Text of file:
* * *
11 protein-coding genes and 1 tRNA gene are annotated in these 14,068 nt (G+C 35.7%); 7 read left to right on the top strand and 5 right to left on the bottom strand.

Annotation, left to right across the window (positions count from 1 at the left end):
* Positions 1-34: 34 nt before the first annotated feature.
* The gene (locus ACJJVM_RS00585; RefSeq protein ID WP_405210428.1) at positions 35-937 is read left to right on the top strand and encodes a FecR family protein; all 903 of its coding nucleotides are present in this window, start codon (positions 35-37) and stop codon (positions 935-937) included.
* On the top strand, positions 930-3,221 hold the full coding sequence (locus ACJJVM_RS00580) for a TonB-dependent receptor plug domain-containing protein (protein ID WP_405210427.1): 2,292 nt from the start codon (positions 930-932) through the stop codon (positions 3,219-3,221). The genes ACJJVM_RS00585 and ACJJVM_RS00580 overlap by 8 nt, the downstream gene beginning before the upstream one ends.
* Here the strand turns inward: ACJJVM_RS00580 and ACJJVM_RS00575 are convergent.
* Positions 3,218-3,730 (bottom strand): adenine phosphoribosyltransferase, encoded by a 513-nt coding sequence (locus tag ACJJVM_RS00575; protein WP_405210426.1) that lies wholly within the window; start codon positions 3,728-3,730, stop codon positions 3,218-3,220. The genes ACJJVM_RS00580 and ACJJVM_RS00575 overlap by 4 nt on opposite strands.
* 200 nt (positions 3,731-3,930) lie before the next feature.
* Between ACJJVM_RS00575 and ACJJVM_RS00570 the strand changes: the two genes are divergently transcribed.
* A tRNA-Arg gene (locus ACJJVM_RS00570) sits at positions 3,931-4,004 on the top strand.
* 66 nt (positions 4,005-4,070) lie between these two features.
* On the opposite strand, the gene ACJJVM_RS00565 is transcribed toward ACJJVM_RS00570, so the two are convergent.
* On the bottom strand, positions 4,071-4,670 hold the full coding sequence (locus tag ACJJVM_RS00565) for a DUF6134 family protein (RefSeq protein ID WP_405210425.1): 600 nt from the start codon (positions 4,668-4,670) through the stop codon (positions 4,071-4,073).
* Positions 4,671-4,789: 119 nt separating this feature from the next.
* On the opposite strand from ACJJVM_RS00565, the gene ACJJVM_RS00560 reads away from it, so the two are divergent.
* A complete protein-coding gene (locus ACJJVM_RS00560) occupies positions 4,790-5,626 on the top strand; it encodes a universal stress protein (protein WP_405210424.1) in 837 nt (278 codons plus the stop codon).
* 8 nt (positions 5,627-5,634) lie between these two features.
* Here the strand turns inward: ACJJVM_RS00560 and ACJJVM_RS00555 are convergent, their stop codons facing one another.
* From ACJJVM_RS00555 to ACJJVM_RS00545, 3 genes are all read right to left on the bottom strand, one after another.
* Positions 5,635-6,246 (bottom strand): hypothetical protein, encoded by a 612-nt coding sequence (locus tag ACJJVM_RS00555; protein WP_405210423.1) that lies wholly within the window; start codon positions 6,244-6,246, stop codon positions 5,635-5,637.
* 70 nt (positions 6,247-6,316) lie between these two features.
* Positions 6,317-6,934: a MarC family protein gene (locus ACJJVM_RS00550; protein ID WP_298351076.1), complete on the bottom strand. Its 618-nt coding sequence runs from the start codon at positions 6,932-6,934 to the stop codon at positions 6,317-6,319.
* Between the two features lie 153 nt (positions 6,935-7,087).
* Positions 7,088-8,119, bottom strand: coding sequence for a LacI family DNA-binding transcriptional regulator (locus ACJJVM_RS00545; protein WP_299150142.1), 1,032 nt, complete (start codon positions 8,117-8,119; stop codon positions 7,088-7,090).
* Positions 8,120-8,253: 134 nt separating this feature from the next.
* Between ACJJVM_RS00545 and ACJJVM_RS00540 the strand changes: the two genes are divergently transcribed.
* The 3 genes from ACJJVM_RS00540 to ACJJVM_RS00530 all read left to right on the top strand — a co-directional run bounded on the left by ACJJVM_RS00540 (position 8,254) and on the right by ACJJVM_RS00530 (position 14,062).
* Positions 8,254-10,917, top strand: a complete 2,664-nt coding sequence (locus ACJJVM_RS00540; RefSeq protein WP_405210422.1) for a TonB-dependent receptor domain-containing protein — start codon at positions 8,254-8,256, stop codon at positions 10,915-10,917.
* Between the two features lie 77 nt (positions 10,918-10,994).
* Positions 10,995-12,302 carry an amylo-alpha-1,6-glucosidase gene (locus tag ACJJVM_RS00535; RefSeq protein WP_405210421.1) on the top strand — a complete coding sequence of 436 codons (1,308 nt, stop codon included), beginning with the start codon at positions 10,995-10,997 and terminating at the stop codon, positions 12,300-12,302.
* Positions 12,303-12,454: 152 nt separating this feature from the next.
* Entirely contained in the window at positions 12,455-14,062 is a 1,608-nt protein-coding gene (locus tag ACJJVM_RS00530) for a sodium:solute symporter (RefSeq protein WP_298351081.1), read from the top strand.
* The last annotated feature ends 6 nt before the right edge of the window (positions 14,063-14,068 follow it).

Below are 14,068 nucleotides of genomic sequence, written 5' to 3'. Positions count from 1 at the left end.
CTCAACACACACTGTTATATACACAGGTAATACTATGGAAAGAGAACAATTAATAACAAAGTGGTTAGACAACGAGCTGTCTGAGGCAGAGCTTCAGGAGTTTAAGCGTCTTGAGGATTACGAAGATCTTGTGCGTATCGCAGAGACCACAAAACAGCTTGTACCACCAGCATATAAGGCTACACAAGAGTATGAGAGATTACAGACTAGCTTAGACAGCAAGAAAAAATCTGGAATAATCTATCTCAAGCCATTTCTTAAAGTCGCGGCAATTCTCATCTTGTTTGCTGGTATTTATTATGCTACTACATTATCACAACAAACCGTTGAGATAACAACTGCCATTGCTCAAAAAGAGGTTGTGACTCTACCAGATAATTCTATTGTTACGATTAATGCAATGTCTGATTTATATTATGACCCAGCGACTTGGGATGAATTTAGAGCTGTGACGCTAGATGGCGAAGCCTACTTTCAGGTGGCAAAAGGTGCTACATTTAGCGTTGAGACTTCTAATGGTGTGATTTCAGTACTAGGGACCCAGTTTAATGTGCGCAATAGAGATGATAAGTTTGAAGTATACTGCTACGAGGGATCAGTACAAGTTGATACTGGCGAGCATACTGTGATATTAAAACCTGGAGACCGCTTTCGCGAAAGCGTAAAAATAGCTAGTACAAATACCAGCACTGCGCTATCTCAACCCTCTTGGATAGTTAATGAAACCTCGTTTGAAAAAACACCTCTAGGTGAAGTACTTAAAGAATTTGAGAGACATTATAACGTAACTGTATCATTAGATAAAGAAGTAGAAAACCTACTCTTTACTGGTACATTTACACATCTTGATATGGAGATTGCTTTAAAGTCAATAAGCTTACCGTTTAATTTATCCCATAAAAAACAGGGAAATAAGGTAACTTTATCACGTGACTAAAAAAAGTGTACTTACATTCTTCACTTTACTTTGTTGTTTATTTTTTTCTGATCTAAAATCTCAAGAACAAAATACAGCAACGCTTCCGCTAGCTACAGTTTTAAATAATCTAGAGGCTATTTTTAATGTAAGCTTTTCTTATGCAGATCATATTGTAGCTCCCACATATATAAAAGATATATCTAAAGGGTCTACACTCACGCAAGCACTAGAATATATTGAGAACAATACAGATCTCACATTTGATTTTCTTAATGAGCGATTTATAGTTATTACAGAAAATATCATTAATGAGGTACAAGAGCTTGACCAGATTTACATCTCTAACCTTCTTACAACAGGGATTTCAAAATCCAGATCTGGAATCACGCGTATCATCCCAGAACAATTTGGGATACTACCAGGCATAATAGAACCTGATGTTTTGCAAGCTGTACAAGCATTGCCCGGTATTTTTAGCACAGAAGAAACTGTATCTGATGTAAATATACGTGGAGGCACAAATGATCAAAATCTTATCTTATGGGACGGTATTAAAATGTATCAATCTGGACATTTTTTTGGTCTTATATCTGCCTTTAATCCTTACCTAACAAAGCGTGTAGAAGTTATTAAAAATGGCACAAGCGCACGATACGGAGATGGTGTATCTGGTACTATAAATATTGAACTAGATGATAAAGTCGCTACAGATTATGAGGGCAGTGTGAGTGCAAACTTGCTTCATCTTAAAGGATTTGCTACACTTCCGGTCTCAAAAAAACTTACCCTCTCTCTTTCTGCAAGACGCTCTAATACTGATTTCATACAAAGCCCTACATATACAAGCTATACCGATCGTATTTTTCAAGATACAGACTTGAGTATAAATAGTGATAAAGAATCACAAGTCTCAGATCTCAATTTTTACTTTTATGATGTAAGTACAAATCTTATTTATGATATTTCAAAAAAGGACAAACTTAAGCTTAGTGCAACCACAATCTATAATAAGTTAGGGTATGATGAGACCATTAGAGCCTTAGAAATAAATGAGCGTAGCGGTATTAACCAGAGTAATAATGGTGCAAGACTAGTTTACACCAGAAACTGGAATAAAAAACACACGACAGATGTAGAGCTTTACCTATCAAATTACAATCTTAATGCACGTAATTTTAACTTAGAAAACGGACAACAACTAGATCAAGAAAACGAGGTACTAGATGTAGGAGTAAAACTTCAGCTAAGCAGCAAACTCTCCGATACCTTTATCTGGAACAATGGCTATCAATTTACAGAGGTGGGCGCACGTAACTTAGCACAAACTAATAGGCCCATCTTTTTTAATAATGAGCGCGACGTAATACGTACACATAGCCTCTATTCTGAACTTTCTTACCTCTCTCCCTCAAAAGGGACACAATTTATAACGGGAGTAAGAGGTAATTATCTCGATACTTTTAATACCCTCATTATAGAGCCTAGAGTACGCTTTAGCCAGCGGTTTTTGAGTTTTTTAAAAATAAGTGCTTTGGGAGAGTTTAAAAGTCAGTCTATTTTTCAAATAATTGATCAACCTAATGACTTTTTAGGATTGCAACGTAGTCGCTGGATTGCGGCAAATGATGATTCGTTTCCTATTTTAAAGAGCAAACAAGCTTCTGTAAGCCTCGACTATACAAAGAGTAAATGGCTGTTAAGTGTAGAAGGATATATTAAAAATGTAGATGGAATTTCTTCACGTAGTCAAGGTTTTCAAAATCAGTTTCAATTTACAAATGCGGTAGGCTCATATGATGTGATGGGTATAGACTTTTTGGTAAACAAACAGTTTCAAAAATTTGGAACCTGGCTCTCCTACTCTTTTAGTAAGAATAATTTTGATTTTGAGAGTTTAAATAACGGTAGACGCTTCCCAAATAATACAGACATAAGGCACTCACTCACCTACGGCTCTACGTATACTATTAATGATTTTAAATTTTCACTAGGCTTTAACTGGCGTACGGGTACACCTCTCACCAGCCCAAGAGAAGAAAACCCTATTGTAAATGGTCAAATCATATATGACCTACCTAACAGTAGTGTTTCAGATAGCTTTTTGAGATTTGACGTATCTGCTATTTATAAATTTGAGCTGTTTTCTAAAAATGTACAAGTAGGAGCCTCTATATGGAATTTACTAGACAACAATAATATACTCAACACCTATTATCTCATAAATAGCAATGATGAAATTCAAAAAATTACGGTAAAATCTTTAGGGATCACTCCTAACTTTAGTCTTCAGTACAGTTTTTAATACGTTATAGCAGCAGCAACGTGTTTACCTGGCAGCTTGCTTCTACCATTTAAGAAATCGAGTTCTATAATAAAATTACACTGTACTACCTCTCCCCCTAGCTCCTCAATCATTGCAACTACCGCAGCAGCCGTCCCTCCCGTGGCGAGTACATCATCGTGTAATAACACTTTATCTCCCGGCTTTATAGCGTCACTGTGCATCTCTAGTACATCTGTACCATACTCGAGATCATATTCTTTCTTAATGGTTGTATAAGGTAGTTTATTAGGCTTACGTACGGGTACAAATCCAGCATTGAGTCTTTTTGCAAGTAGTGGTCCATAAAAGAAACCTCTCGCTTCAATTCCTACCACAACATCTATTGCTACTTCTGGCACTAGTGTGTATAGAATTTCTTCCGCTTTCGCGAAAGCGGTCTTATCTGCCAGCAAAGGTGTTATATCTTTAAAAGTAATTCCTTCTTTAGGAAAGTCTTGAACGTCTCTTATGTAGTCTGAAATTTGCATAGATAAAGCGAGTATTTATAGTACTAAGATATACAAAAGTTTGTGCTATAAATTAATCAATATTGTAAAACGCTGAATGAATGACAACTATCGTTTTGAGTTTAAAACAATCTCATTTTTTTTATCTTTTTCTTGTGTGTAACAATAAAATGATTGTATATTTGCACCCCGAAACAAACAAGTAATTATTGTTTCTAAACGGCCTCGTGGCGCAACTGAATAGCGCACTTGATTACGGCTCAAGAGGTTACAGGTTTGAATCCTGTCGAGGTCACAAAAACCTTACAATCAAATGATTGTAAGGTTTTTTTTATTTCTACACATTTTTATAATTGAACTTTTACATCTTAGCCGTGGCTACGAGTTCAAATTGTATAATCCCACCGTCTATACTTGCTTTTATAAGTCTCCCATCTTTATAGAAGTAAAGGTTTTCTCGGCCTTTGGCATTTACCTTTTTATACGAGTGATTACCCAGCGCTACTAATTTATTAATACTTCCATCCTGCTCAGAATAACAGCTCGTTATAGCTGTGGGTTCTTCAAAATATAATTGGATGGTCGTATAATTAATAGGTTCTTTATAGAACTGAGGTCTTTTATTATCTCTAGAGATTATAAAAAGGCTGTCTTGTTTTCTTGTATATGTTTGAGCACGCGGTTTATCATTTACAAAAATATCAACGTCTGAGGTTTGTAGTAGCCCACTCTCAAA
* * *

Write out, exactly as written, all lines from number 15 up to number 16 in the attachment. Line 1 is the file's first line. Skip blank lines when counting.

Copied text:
* On the opposite strand from ACJJVM_RS00565, the gene ACJJVM_RS00560 reads away from it, so the two are divergent.
* A complete protein-coding gene (locus ACJJVM_RS00560) occupies positions 4,790-5,626 on the top strand; it encodes a universal stress protein (protein WP_405210424.1) in 837 nt (278 codons plus the stop codon).